I can’t believe it is a month ago since I last volunteered at my local organic farm. And here I was once again, this time first potting up basil seedlings,
followed by rhubarb transplants. I’d always wondered why the farm didn’t grow more rhubarb, especially considering we are in the Rhubarb Triangle. However, I potted on at least thirty baby rhubarb crowns, so it looks like things are going to change in a few years.
I have no idea how long it will take for the rhubarb to become productive but I will be able to find out in my own back garden. I had only last night been thinking of adding to my own rhubarb stock by planting a new crown near the shed, so was really pleased when I was offered one of the newly potted up transplants to take home with me.
The little plant is sitting on a piece of Yorkshire stone, one of many which I acquired from a Freegler last weekend. He was desperate for me to take as much as I possible could, as he had a rather large pile of it sitting in the lane behind his house after both he and his neighbour had had their back yards resurfaced months ago.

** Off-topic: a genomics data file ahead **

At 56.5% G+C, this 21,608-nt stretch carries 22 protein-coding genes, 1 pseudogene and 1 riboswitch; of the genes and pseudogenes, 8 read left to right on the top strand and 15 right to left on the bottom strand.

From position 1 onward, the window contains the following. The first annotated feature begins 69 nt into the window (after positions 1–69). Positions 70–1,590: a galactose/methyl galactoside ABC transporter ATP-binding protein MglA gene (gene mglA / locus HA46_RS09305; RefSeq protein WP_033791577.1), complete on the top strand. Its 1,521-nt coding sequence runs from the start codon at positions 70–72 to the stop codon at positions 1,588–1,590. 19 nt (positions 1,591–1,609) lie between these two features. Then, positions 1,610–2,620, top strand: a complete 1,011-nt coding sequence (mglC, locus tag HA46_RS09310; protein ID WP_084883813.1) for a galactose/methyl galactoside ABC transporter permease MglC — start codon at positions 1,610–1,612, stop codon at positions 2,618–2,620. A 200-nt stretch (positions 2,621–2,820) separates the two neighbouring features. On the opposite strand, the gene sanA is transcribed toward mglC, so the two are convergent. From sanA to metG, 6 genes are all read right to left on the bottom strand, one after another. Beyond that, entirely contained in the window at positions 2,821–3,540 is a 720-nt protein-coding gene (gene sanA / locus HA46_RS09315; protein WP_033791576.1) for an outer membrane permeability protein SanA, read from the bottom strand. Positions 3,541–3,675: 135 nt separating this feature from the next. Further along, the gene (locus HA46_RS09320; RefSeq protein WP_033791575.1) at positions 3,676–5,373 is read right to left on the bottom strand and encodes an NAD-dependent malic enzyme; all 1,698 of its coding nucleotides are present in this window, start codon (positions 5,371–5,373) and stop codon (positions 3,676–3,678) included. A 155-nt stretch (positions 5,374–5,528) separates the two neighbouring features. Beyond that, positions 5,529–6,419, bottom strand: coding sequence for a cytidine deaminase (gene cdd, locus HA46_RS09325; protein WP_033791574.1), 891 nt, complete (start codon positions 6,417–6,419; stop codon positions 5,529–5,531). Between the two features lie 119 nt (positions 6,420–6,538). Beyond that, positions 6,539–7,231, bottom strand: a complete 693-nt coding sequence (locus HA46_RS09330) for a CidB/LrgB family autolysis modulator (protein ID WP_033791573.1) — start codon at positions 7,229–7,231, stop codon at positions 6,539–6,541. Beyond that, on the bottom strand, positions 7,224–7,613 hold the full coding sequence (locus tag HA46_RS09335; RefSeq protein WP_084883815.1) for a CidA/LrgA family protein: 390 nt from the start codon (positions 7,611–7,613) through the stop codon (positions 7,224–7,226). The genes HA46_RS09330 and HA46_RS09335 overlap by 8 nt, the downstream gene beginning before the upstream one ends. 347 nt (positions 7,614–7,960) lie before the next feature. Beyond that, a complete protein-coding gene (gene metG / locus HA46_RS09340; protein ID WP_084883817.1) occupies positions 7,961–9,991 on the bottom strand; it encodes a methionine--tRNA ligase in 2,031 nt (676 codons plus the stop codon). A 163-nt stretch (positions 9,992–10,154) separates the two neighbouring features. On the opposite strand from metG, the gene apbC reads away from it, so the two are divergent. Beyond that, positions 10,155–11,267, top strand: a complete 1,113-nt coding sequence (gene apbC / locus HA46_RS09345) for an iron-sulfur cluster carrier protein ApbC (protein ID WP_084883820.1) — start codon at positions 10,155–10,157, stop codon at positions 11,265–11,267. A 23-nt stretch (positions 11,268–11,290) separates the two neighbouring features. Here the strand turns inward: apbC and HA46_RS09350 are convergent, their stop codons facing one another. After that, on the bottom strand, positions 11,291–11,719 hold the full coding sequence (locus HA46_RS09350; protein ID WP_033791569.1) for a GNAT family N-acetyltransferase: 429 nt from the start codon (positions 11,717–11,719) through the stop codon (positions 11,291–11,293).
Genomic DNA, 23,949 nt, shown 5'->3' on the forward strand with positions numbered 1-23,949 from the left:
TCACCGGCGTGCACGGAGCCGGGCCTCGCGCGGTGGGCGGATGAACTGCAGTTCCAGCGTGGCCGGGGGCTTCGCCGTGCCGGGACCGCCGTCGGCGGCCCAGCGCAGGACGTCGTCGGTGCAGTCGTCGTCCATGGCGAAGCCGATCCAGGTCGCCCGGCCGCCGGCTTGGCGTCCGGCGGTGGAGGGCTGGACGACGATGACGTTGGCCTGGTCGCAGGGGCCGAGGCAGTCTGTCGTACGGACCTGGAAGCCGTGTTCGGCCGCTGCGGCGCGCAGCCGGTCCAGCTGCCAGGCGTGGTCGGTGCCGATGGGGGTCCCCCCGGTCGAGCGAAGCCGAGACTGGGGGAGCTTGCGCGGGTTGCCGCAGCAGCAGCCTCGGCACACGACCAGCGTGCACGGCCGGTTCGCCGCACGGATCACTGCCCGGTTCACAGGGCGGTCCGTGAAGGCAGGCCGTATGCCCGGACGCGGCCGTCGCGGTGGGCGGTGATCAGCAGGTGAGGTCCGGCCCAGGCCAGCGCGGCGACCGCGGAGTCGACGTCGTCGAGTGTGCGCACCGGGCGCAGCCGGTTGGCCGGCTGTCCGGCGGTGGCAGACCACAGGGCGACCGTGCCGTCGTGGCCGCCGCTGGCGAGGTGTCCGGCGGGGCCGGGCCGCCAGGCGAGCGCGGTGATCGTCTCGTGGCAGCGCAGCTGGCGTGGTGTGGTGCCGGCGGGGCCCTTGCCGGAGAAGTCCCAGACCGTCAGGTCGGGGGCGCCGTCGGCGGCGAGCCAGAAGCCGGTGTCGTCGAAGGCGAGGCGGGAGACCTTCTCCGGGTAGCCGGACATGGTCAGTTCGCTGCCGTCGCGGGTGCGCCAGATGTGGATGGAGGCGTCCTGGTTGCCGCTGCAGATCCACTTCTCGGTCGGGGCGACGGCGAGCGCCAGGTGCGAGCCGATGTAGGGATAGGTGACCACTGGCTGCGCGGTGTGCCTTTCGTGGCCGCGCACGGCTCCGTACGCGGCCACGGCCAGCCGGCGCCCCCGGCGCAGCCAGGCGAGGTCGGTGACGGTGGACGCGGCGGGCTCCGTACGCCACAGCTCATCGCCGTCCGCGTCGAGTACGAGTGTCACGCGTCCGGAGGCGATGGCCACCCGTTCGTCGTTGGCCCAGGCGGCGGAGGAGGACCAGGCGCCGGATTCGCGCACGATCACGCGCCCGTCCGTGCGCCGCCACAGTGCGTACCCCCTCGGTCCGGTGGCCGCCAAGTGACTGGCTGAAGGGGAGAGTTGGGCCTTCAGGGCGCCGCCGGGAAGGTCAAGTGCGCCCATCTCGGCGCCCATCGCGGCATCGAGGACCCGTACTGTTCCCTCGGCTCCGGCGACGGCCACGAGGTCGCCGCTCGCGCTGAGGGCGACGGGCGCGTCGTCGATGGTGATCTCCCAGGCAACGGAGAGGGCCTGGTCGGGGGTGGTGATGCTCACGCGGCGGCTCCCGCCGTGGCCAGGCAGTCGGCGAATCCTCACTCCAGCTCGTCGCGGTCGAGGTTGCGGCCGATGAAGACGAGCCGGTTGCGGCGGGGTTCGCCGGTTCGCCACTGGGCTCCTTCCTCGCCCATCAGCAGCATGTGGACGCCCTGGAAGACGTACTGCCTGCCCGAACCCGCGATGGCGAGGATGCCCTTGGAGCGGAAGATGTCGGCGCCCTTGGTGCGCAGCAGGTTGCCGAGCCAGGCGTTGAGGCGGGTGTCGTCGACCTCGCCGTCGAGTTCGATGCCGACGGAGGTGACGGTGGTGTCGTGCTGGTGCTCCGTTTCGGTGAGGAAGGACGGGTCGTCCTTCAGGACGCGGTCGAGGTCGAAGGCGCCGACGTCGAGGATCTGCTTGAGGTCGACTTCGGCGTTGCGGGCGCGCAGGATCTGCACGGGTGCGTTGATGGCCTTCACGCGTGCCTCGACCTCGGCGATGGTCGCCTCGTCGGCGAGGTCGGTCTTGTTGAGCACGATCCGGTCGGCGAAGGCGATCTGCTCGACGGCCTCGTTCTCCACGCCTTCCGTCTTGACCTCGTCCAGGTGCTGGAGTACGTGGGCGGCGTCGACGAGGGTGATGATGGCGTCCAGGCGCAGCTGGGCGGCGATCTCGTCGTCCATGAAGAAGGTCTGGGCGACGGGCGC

I’m not sure where I am going to put it all at the moment. I’m reluctant to lose too much growing space for a garden path but I’m still stepping on too many unstable house bricks to navigate across the garden and I’ve had one too many accidents. So, once the garden is cleared of vegetation in appropriate places, at least some of the stones can be found a place.
In the meantime, I am planning my next moves in the garden. I need to sow the runner and French beans but, in spite of last night’s rain I’m still going to need a chisel to get into the soil. I have at least cleared the borage plants which were well passed their best in order to be able to access the area to be sown with some of the beans. We had enjoyed eating the occasional flower but I’d mostly left them for the sparrows who seem to have a penchant for them.